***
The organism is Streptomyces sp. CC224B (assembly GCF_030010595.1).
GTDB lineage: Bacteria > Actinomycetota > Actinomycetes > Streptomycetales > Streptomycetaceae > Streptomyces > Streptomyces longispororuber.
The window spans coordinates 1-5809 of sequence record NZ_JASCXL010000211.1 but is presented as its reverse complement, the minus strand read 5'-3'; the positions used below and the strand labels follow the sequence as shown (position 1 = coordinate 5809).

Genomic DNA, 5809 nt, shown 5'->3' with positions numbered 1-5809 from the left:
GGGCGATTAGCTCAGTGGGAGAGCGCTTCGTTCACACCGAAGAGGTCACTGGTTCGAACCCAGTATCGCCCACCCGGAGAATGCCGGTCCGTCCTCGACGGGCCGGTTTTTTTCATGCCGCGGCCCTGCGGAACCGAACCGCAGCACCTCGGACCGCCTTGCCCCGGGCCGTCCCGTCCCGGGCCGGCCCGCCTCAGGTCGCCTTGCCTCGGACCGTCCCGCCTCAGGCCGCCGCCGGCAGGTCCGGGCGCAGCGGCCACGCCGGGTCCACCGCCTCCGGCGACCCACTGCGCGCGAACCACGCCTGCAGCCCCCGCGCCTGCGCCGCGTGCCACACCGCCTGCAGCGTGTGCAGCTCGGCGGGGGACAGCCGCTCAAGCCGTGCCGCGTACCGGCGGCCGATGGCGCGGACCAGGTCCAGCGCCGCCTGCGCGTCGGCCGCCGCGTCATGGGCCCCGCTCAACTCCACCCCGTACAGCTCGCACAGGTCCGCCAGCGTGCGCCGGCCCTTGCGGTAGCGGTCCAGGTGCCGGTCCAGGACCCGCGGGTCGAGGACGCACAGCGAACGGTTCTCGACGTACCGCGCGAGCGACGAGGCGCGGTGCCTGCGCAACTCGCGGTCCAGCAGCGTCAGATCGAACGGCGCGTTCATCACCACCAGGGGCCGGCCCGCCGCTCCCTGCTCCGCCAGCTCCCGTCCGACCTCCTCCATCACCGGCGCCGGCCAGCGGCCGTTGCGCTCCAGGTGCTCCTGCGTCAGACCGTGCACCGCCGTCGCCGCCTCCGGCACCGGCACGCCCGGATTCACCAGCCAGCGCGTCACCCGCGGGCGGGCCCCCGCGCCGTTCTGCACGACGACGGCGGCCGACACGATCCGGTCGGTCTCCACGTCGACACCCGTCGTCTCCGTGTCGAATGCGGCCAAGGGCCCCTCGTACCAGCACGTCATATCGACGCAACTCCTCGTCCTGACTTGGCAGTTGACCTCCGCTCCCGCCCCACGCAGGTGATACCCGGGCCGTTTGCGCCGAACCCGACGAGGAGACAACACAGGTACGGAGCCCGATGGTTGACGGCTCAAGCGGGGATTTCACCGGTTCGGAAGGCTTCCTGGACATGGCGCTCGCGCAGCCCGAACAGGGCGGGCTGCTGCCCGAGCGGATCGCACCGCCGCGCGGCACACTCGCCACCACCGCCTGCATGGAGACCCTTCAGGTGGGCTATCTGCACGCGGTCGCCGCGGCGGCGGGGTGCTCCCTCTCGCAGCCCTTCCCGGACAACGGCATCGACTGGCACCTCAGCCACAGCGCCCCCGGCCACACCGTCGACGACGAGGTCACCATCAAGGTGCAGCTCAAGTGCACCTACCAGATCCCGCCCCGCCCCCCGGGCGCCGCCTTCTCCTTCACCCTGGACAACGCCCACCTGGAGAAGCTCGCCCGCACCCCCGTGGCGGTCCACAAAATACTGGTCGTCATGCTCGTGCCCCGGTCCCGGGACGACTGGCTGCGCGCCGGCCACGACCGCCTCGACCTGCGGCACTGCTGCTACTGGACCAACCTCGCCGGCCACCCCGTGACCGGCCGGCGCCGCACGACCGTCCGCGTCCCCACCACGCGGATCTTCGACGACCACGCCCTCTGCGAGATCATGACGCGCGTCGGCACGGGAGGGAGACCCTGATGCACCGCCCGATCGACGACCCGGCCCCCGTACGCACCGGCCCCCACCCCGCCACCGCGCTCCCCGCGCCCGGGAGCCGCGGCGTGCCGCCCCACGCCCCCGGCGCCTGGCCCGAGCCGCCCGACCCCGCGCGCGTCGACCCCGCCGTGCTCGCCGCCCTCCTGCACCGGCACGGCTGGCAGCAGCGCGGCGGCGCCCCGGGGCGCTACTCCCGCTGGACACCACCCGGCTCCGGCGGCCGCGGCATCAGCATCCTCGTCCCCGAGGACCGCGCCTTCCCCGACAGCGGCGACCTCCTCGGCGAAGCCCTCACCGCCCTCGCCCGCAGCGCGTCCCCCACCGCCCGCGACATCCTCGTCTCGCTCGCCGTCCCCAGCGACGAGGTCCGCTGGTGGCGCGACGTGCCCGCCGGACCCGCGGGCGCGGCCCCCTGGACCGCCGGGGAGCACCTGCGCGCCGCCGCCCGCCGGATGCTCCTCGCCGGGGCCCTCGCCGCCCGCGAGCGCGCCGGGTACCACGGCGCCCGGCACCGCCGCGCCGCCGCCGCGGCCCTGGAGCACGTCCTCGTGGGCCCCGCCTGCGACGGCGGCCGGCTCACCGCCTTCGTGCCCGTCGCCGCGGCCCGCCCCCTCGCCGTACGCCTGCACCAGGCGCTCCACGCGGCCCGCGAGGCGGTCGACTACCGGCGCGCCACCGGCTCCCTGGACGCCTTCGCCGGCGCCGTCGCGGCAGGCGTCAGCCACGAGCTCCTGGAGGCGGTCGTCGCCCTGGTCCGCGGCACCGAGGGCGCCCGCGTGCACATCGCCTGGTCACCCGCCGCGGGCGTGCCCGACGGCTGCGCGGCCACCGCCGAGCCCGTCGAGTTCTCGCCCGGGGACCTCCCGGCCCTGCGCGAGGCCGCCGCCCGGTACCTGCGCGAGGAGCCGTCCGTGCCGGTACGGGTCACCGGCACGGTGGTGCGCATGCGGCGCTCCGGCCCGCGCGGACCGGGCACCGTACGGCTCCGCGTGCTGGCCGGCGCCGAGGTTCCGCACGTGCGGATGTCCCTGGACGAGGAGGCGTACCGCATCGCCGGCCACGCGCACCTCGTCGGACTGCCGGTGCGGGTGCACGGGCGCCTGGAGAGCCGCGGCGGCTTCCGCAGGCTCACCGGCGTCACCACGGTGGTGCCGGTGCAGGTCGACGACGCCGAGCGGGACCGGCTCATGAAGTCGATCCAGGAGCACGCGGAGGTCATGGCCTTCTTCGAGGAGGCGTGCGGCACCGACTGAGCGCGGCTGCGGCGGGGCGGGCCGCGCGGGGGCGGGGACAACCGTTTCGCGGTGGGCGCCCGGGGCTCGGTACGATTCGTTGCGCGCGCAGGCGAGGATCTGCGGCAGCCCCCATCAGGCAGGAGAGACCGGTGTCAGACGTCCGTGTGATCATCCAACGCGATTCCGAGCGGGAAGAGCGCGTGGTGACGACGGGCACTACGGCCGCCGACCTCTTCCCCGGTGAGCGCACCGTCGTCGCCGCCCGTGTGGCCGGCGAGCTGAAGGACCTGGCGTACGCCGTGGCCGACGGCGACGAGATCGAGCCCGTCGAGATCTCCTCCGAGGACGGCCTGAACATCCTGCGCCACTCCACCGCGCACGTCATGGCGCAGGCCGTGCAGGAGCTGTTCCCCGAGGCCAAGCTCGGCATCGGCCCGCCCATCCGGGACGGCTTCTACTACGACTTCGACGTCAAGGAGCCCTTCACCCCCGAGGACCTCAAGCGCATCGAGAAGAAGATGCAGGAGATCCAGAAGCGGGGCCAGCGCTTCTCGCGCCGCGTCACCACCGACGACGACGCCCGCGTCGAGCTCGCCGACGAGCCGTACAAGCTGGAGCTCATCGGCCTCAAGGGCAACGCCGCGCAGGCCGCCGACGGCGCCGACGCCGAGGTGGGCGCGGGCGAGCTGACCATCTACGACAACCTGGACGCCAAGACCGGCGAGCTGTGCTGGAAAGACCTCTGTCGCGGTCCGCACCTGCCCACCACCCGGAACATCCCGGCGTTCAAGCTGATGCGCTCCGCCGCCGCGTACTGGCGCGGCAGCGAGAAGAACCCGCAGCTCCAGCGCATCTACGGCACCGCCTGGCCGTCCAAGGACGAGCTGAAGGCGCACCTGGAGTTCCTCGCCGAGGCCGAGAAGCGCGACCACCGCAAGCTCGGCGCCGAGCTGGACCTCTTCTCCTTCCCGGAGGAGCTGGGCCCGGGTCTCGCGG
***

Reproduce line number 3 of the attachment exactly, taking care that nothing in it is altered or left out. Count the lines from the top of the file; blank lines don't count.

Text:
The window spans coordinates 1-5809 of sequence record NZ_JASCXL010000211.1 but is presented as its reverse complement, the minus strand read 5'-3'; the positions used below and the strand labels follow the sequence as shown (position 1 = coordinate 5809).